Consideration of Ongoing Assessments
Clavicle fractures are expected to heal within five weeks after final immobilization. It may take longer in older adults due to age-related changes (3). However, ongoing assessments are required to ensure that the selected treatment plan is both safe and effective. First, it must be considered is pain management, as it is a very challenging process when speaking about older adults. The central problem is that pain is often underreported and undertreated among older adults (4). This implies that the patient may continue to take acetaminophen and nonsteroidal anti-inflammatory drugs even if they are ineffective. Thus, care providers need to conduct repeated pain assessments to adjust the treatment plan. However, care providers should also be cautious when prescribing opioids for pain treatment to avoid addiction.
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Second, continuous assessment is required to understand if surgical fixation is needed. Care providers need to check for indications for operative treatment to ensure the best outcome. Third, care providers should look for possible complications and address them timely to decrease morbidity. Common complications of non-surgical treatment include non-union (up to 20%), symptomatic mal-union (15%), shoulder asymmetry, scapular winging, and thoracic outlet syndrome (1). In summary, ongoing assessment is crucial to avoid complications and improve the quality of life.
Discussion of Anomalies
There were two abnormalities present in the patient that should alert care providers. First, the pulse in the fractured arm was weak, which is a sign of concern. A weak pulse may be a sign of arterial injury, which implies that the patient needs urgent care (1). Fractures often put pressure or damage arteries, which blocks the ability to transfer blood to the arm. Thus, it is recommended that a CT angiogram is performed to delineate the injury to the vascular structures (1). Additionally, a vascular surgery consultation may be required to avoid associated adverse events (1). Paramedics need to remember that weak or no pulse below the fractured bone can be an indication for immediate hospitalization.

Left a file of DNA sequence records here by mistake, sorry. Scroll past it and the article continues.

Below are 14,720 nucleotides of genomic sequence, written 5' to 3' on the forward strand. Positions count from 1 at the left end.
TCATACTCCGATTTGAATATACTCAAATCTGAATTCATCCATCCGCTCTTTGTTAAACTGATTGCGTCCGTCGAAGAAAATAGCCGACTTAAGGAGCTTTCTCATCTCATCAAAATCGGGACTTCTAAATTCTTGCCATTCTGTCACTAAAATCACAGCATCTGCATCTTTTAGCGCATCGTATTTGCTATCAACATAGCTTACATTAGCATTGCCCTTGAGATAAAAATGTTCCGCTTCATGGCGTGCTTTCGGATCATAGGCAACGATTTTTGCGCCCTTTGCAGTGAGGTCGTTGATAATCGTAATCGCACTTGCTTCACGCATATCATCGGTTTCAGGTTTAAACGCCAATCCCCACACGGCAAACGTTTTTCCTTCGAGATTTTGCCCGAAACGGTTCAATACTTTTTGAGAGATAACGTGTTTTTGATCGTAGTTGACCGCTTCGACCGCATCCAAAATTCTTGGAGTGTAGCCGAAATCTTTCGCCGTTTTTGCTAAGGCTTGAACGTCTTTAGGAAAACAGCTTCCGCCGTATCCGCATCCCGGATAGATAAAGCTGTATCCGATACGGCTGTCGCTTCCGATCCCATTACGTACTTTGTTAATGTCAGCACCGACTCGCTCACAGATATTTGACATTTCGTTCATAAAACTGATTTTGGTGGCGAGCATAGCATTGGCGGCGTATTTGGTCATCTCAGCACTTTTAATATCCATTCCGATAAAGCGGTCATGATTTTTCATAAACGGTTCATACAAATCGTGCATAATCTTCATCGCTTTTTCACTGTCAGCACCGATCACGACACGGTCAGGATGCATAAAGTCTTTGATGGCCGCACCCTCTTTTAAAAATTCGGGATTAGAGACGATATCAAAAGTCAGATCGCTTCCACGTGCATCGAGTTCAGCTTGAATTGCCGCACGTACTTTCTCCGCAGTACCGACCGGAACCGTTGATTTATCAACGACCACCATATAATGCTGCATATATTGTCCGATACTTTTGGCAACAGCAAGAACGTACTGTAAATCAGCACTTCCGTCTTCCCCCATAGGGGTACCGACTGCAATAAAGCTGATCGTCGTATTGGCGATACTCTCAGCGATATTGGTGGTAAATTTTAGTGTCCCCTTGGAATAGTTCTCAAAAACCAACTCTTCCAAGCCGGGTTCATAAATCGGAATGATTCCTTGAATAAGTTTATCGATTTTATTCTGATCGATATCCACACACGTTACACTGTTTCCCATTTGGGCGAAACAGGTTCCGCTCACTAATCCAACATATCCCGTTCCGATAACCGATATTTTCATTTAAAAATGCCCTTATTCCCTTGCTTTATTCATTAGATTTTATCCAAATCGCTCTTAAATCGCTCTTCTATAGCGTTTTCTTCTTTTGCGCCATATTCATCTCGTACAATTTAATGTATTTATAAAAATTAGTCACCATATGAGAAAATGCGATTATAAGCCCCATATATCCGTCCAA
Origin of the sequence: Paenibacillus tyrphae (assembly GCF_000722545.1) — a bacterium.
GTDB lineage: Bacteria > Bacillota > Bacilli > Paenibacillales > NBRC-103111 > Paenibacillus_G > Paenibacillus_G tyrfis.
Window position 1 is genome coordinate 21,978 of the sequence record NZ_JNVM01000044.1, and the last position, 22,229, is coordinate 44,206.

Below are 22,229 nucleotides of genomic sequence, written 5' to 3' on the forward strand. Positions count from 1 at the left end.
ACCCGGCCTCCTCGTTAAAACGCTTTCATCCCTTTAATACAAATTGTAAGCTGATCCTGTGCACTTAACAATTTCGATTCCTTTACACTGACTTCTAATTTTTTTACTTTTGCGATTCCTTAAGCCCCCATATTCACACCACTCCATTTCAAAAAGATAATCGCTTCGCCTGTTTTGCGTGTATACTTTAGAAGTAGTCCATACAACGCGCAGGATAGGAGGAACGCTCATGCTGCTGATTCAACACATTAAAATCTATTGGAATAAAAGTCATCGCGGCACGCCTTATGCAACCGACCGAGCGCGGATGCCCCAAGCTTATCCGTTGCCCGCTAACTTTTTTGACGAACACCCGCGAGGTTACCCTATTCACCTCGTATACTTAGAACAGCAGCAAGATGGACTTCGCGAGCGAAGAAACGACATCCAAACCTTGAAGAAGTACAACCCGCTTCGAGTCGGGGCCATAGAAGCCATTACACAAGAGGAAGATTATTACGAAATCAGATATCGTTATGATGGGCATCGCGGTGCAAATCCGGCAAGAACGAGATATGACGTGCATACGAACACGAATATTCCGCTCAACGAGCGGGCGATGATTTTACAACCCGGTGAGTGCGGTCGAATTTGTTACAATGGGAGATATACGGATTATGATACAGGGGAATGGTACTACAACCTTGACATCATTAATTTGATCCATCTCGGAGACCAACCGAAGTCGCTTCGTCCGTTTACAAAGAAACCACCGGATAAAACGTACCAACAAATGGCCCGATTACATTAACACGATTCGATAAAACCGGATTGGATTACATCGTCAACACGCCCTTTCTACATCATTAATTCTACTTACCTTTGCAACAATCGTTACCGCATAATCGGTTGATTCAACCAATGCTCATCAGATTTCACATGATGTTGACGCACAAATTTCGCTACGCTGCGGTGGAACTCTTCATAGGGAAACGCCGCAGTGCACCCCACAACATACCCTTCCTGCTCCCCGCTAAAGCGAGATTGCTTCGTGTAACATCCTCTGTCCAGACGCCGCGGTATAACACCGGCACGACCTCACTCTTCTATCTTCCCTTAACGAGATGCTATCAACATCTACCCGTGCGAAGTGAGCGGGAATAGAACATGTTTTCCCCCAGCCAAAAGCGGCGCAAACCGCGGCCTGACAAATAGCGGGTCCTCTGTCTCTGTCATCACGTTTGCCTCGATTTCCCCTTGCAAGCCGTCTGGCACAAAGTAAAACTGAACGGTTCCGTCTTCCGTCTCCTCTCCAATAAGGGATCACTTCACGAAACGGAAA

Second, the body temperature of the patient was low (35°C), which is a sign of hypothermia. The condition is prevalent among older adults and may lead to severe complications. Body temperature below 36°C is a sign that the thermal regulation function of the body is failing (7). The condition has a significant negative effect on cardiovascular, neurologic, hematologic, and respiratory systems (7). Hypothermia also depresses metabolic functions of the body (7). Hypothermia often leads to increased blood pressure due to increased secretion of norepinephrine. Considering that the fact that Dierdre has hypertension, further increase in blood pressure may lead to cardiac arrest or other cardiovascular conditions. Thus, addressing the problem in the patient is crucial for the patient.
Justification of Management Plan
Pain treatment in older adults is a complicated task, as it requires an understanding of age-related changes. Geriatric patients often experience changes in absorption, distribution, metabolism, and excretion of drugs. Thus, it is usually recommended that high-extraction drugs are prescribed with caution due to decreased first-pass metabolism (5). Additionally, care providers need to be cautious when prescribing renally excreted drugs due to decreased kidney excretion in older adults (5). Additionally, it is recommended that the prescription of opioids to older patients is avoided due to a high possibility of respiratory depression (6). All these recommendations are considered in the management plan. Both acetaminophen and nonsteroidal anti-inflammatory drugs are less harmful to older adults than opioids for pain treatment. At the same time, the treatment plan provisions the use of opioids in case of insufficient response to treatment, which is central to person-centered care. Finally, the treatment plan adheres to the guidelines, and best practices described by Vries, Gravel, Horn McLeod, and Varner (4) in their systematic review. Thus, the proposed treatment plan is optimal, considering the symptoms and assessment results described in the case study.
Dehghan N, Mckee, MD. Evaluation and management of clavicle fractures: Midshaft, lateral and medial [Internet]. London (UK): Haymarket Media, Inc. 2020. Web.
Paris P, Phrampus PE. A guide to pre-hospital pain management. JEMS. 2016; 41(11). Web.
John Hopkins Medicine. Clavicle Fractures [Internet]. Hopkins Medicine. 2020. Web.